TXDOT SAYS: “All alternatives [of the construction project] would cause disproportionate high and adverse impacts to minority or low-income populations. . . . no reasonable alternatives would avoid adverse impacts or have substantially less overall adverse impacts than other alternatives.”
TXDOT will destroy residences (both single and multifamily) in the inner city neighborhoods, resulting in a considerable loss of affordable housing and low rent residences. Some of the residents' families being displaced have lived in these neighborhoods for generations. Due to gentrification and the tremendous increase in the cost of inner city property, these displaced residents - many of whom are low income - will have no place to go except out - way out - to places where there is no mass transit and are no services available for low income folks.
There will be a significant loss of tax revenue and business income from the I-45 expansion.
More lanes mean more vehicles - cars, semis, trucks, etc - mean MORE NOISE POLLUTION.
Studies have shown that the more lanes a freeway has, the more congestion and the more accidents result.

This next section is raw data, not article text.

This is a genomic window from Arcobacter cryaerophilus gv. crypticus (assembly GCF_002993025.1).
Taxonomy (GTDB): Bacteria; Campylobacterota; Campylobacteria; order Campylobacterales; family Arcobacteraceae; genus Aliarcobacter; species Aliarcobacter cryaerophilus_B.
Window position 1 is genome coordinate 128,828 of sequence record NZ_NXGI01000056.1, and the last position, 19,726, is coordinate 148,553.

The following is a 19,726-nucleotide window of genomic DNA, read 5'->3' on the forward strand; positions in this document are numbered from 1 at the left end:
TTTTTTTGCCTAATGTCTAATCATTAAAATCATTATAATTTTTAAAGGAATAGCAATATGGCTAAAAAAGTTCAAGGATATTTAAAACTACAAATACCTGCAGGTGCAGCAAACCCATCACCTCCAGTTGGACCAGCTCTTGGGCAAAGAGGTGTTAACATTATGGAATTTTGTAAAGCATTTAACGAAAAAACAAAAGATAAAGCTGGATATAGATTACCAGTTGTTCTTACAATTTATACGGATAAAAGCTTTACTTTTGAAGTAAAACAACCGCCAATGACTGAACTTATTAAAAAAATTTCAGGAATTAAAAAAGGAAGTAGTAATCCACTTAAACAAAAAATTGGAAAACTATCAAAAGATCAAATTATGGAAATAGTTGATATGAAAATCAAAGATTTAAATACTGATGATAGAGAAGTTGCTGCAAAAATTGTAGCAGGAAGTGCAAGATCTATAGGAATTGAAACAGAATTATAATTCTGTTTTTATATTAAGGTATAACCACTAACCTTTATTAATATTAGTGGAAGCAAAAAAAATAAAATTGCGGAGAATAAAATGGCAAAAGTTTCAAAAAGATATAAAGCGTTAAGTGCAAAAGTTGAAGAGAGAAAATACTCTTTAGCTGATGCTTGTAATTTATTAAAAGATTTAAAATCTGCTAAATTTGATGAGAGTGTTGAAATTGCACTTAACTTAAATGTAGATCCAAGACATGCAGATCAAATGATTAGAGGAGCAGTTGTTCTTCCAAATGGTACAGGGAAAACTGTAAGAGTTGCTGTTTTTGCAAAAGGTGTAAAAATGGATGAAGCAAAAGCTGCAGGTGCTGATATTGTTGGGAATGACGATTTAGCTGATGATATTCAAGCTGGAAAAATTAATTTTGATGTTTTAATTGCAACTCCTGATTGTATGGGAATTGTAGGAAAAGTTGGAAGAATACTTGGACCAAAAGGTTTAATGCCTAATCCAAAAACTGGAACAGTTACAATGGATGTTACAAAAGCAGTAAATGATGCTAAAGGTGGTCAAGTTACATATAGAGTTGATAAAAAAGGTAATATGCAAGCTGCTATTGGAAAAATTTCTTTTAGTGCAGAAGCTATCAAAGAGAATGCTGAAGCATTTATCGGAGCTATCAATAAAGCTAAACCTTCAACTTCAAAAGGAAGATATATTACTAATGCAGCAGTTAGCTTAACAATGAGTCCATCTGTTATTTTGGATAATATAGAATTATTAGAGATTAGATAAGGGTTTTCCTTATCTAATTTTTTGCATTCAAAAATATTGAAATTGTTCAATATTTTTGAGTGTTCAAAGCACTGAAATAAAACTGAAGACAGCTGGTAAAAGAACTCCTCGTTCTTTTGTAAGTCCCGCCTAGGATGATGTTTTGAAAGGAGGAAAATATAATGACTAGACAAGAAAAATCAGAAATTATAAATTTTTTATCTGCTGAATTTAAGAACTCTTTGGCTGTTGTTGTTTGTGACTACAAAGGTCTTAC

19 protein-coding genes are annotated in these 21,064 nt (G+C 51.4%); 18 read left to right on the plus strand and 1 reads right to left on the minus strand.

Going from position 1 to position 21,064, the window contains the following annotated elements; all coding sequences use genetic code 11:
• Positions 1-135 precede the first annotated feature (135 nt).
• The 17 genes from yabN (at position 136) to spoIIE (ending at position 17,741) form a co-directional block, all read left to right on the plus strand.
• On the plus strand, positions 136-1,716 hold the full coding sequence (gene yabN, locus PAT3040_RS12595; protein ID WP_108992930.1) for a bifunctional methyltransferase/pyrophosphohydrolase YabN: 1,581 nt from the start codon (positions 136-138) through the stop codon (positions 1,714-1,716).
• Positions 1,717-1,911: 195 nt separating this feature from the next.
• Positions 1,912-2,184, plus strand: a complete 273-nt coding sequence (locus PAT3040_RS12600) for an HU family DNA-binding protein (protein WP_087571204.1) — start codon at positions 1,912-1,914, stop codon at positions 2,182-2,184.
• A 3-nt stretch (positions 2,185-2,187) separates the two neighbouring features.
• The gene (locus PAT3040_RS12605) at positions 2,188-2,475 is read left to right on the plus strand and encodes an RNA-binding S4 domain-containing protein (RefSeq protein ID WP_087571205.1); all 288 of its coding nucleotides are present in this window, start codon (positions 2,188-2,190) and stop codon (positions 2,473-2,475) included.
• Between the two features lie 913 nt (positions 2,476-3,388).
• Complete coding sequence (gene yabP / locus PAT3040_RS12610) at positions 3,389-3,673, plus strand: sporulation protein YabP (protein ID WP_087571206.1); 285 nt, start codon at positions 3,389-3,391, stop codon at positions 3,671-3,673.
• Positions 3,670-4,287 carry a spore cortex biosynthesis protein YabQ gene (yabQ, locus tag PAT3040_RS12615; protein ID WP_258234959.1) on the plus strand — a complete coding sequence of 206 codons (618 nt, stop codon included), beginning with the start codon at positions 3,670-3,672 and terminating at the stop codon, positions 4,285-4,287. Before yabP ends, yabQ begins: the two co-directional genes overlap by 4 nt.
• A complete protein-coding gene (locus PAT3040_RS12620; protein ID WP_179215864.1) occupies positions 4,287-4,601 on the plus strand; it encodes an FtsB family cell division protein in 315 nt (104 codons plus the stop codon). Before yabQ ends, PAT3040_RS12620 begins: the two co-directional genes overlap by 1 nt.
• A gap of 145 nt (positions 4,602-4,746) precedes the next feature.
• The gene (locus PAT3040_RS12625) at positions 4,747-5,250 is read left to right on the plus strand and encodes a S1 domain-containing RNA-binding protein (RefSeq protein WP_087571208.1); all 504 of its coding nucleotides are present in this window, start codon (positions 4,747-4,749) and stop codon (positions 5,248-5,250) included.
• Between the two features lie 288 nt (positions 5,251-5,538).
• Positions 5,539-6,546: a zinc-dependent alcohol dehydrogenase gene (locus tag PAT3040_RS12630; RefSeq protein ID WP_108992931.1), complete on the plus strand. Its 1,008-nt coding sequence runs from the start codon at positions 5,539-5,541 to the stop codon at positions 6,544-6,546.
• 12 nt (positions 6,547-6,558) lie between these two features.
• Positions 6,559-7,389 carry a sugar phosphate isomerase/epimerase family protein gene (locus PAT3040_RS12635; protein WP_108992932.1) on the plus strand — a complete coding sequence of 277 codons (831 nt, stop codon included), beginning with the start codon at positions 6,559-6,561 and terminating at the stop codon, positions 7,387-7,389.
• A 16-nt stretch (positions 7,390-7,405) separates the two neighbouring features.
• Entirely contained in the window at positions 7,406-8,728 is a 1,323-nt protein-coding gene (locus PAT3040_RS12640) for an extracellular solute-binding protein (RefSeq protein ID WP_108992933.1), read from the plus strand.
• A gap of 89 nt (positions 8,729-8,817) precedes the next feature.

Moreover, kids and pedestrians will be at risk of death crossing more lanes
More lanes mean more vehicles - cars, semis, trucks, etc - mean MORE AIR POLLUTION.
More Concrete = More Flooding
This flooding potential will be exacerbated by development in the woods and prairies to the north of Houston, which development will result from TXDOT's I-45 expansion plans.
The easier (albeit only in the short term) for those in The Woodlands and north to drive downtown, the more people will relocate there and the more development will ensue. This will eliminate precious land to soak up rain water.
The sunken lanes downtown and just north of I-10 will require pumps to divert water.
TXDOT assumes those pumps will not fail.
That water must be pumped somewhere. TXDOT plans channeling all that water into southern bayous that are already taxed.
TXDOT states that Flood Control is on board. County Judge Hildago made it clear on July 26th that Flood Control has NOT signed off on TXDOT's plan.
TXDOT WILL remove access into and out of the Near Town Neighborhoods. They will disproportionately bear the burden of the project and will create greater economic and environmental injustice. Among these disproportionate burdens are significantly increased travel times, increased traffic on residential streets, increased noise and air pollution, decreased desirability of the area and decreased opportunity for economic development.
Restricted egress from the Near Town Neighborhoods through the loss of entrances to I-45 and I-610 will be a further burden on low-income residents in the case of an evacuation (due to a hurricane or other disaster). Traffic will further back up inside the areas and more time will be spent getting on the evacuation routes, thus inequitably decreasing the safety of these residents.